“A real party is a labour of love”: Jane Fitz and Tasker break down clubland in 2018
The cult of personality to which we are bound demands figureheads: people whose faces we can attach to a particular scene, artform or school of thought.
With DJs, this desire is particularly intense but, ultimately, misguided. The best DJs don’t stand still for long enough to be honestly attached to a certain sound, and to place too much focus on those standing at the booth misses an essential component of what makes the best parties special.
Two DJs that understand this implicitly, and yet have somehow come to represent something specific to them, are Jane Fitz and Tasker. Nic Tasker, through the ever-lauded Whities label and his long-running show on NTS, sits at the forefront of out-there yet functional club music and Fitz, through her slow-burning career as a DJ and promoter (she runs Night Moves with Jade Seatle and ran London warehouse party Peg for a decade), is seen as something of an elder stateswoman for the ‘proper’ DJ. These assumed positions mask what really drives both of them: their own unswerving belief in their taste.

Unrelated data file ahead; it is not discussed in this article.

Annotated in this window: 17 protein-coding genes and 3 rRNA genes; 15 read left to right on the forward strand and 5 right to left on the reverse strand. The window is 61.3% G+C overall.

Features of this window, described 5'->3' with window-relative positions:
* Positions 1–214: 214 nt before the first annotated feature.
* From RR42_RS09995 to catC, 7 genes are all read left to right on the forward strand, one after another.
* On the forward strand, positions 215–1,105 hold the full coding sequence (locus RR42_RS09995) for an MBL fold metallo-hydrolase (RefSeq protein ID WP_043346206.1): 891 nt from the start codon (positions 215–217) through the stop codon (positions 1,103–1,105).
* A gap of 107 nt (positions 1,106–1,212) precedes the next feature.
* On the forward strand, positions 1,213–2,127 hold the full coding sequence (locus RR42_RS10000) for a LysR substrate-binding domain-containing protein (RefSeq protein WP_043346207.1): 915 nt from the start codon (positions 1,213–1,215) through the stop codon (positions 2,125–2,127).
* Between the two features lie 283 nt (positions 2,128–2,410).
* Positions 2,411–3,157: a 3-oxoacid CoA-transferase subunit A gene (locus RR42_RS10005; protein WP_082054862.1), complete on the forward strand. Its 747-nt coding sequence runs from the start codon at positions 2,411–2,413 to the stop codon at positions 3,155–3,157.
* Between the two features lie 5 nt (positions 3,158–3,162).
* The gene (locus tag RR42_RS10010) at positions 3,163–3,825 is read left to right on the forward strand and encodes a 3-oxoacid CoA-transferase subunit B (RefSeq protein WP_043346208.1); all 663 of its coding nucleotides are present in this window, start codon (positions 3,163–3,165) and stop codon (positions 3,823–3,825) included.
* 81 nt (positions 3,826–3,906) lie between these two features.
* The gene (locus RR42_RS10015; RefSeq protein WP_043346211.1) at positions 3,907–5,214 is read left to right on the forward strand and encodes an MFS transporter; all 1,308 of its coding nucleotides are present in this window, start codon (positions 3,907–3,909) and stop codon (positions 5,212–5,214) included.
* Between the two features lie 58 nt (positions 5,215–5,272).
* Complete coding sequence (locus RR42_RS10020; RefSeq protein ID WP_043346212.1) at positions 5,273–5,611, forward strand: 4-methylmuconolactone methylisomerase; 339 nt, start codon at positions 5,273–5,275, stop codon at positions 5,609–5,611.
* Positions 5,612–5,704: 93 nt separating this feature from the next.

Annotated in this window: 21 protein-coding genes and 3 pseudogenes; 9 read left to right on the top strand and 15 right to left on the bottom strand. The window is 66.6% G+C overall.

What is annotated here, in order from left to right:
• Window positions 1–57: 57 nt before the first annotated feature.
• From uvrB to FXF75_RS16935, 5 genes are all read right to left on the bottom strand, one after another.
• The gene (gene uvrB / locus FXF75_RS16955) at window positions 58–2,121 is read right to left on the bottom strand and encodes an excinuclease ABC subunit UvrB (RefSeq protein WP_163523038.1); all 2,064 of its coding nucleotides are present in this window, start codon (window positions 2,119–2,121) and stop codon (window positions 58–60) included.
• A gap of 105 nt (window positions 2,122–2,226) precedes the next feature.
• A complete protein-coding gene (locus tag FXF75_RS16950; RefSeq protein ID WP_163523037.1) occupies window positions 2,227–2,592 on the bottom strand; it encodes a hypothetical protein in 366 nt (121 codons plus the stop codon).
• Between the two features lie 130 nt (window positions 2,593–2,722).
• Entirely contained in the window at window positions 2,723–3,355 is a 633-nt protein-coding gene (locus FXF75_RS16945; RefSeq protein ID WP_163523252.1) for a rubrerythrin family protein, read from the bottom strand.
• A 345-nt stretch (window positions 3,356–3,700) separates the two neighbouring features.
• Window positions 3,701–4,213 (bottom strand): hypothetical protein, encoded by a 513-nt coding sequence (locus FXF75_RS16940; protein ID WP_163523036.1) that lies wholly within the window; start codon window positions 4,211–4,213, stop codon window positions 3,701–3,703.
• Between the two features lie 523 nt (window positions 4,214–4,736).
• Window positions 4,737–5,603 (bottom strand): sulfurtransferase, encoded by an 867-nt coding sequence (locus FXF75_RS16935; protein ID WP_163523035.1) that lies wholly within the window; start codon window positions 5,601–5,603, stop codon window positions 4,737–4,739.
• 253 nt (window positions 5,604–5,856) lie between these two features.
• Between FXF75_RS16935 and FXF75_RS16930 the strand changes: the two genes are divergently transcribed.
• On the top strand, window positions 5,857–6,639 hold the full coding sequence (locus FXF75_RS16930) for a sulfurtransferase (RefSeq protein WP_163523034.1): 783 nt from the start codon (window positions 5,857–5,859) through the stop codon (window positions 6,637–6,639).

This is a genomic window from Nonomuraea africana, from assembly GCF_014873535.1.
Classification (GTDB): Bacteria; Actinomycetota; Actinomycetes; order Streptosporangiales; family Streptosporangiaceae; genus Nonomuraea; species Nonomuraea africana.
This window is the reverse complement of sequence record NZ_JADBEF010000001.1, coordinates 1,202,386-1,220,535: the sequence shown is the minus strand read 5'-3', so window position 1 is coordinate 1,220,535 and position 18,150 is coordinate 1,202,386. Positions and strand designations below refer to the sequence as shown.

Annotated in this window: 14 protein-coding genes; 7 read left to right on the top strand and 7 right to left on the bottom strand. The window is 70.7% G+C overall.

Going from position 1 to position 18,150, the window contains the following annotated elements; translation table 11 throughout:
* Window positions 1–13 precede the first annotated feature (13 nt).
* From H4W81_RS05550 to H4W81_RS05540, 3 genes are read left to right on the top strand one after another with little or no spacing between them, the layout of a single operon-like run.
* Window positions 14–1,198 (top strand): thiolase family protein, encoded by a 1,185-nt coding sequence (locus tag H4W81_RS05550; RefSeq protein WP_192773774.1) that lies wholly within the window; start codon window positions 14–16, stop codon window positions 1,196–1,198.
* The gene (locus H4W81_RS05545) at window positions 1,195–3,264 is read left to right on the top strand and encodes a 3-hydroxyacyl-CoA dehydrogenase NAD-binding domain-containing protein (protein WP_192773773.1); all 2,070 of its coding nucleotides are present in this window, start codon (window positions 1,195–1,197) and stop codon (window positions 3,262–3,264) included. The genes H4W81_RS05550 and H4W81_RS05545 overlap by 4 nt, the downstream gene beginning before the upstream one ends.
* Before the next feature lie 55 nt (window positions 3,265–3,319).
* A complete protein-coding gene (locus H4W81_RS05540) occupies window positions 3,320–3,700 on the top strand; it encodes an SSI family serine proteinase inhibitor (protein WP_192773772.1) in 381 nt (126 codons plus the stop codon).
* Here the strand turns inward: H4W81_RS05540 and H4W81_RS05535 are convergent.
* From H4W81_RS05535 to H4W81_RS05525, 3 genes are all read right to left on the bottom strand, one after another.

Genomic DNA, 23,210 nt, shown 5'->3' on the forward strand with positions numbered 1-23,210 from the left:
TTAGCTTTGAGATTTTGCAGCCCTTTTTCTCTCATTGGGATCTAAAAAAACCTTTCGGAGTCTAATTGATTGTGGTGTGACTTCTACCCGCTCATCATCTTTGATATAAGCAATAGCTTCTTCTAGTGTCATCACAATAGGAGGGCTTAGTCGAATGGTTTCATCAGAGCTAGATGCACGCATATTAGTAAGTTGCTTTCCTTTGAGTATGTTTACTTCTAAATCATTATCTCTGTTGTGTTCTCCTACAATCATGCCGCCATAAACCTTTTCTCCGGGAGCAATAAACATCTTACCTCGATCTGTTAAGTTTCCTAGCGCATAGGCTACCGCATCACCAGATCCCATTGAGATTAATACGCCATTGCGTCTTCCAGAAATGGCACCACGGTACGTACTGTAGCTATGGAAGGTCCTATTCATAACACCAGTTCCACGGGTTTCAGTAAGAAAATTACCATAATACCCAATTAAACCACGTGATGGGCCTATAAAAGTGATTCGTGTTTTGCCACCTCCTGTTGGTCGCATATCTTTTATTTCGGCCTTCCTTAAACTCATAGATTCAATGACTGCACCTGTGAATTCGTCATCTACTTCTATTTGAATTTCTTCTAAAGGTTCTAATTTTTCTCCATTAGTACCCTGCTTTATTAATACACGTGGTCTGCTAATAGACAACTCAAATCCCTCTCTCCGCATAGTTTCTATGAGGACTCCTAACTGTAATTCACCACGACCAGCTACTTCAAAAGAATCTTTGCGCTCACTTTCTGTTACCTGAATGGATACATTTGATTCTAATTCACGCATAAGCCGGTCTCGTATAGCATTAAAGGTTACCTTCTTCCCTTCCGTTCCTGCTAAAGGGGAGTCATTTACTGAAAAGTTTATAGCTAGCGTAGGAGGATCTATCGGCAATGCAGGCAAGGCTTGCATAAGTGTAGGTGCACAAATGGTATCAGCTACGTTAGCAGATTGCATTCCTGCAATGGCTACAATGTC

Ahead of their respective sets at this year’s Simple Things festival, the two sat down over a drink at the pub for a chat about their views about the world in which they both live and work, and how sometimes it’s better to just get out into the garden.
Jane Fitz: So, I think we first met on a Sunday at NTS.
Tasker: Yeah, I think you were a bit spangled and I was a bit drunk.
JF: I think I was just a bit tired. Sunday is not a night I would normally do anything.
T: I’ve been doing that [show] for about six years and it can be difficult finding enough new music, plus with the label it’s a lot.
JF: Really? Bloody hell! I love my show on Rinse, on the radio people are quite locked into the sounds, so you can be a bit more chilled.
T: I heard you play Ben – aboutface’s – record.